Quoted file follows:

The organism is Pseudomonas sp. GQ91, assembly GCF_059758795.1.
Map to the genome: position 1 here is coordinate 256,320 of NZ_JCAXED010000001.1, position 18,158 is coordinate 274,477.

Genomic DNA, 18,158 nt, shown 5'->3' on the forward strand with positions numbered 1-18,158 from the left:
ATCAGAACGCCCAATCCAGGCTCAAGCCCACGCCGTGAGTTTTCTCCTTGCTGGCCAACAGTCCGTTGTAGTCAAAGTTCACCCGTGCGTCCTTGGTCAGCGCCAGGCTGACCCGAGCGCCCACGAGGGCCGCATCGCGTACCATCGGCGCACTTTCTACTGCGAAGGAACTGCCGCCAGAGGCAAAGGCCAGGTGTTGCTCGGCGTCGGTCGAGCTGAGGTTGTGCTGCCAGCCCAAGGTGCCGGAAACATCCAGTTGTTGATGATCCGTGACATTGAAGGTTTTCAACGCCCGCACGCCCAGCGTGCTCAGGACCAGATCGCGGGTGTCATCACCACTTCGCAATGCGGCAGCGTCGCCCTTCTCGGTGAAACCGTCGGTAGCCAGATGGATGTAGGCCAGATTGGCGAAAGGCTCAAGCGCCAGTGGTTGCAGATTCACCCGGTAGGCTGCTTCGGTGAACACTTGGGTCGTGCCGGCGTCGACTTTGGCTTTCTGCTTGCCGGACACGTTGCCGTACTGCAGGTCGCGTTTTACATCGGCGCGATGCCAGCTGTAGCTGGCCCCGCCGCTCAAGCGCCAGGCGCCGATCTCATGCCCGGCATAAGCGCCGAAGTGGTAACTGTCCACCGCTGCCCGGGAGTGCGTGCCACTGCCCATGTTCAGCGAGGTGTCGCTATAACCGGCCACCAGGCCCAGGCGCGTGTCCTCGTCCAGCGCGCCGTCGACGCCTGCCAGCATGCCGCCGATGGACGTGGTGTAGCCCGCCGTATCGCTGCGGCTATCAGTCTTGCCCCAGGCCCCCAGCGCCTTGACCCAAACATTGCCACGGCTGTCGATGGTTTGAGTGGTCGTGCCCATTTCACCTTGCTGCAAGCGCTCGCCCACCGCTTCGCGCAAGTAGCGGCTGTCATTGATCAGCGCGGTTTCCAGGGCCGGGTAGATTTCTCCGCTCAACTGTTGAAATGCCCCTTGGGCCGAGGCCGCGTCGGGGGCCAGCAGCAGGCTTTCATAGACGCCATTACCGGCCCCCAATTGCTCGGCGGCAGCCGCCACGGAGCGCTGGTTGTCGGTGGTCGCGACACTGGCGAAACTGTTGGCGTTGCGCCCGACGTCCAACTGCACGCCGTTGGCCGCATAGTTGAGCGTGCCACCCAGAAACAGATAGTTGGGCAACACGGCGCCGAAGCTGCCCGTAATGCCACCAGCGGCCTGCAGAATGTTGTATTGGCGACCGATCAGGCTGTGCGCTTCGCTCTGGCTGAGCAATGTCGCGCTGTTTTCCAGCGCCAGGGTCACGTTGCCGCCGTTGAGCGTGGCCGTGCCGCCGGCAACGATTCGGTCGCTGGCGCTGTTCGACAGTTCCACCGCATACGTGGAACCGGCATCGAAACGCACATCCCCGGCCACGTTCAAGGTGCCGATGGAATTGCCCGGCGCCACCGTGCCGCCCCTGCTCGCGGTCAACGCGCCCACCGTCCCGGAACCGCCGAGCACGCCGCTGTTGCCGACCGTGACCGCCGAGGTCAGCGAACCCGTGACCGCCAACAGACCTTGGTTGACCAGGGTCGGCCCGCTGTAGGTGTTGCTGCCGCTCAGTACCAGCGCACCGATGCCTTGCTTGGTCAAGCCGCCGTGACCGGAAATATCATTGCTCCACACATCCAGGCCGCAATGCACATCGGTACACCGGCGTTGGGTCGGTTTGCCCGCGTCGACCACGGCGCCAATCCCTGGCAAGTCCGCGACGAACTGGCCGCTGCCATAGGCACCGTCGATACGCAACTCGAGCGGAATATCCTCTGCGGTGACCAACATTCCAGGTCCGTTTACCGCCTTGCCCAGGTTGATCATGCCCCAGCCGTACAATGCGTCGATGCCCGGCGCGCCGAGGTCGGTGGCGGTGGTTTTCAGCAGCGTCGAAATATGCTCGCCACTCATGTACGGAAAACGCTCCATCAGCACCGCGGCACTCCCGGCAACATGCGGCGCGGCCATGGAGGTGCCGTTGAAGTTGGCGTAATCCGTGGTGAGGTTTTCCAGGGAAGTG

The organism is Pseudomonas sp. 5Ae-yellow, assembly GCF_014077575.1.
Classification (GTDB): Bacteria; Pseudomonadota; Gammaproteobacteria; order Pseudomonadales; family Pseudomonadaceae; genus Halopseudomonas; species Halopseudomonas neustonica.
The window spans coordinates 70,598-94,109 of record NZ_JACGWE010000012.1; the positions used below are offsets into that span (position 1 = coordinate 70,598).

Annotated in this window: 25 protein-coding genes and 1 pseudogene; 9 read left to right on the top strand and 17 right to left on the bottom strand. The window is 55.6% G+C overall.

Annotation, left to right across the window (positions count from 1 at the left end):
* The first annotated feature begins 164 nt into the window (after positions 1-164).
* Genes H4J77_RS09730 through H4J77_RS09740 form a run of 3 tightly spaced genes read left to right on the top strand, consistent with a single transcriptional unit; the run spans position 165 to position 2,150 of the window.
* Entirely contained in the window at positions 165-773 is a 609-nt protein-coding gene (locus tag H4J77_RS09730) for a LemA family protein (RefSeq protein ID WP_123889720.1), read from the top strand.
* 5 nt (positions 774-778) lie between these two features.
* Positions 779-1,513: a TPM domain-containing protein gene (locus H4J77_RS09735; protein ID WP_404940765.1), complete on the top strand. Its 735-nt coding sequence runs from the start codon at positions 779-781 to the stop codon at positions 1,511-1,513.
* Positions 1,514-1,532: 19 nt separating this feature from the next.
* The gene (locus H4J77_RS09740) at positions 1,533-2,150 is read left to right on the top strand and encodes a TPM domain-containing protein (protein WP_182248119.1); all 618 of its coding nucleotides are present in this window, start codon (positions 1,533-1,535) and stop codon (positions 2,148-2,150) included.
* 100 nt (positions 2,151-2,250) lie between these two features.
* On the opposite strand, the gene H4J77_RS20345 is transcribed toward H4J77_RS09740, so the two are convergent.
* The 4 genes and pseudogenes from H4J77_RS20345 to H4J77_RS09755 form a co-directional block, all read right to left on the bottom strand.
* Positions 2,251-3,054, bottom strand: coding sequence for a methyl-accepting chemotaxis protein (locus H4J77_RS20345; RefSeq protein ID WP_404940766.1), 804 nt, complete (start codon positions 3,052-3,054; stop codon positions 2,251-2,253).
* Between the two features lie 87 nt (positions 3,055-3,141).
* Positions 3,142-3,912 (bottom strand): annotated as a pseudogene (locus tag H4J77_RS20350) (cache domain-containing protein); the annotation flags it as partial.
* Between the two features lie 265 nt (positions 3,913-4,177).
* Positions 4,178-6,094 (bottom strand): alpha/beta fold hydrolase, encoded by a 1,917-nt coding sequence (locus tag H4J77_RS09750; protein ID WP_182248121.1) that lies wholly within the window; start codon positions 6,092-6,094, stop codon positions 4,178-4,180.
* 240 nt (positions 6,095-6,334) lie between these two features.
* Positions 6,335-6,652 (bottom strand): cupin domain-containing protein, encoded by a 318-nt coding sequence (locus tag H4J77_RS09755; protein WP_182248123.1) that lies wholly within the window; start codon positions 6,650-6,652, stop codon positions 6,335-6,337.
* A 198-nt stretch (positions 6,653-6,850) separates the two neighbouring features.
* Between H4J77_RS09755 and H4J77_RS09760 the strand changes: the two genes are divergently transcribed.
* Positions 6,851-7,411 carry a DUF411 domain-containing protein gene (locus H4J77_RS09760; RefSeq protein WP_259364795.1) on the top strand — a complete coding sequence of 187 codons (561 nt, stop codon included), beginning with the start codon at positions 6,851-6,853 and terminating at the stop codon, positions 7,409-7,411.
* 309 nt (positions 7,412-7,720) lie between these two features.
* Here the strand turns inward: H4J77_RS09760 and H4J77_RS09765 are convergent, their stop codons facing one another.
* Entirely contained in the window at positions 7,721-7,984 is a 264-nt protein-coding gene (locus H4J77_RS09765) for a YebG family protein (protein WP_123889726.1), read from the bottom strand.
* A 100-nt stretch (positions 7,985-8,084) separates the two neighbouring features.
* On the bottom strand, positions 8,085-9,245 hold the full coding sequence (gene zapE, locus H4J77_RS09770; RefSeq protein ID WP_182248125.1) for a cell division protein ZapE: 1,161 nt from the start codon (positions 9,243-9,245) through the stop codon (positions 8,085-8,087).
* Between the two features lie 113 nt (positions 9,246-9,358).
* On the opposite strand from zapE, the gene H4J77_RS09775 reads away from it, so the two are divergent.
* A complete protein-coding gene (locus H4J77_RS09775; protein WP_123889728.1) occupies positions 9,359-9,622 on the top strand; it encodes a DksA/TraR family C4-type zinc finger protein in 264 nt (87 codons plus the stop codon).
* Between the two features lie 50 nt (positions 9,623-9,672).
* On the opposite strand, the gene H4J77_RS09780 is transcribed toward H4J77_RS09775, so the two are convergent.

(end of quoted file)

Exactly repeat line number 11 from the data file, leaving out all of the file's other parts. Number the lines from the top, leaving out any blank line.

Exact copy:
* Genes H4J77_RS09730 through H4J77_RS09740 form a run of 3 tightly spaced genes read left to right on the top strand, consistent with a single transcriptional unit; the run spans position 165 to position 2,150 of the window.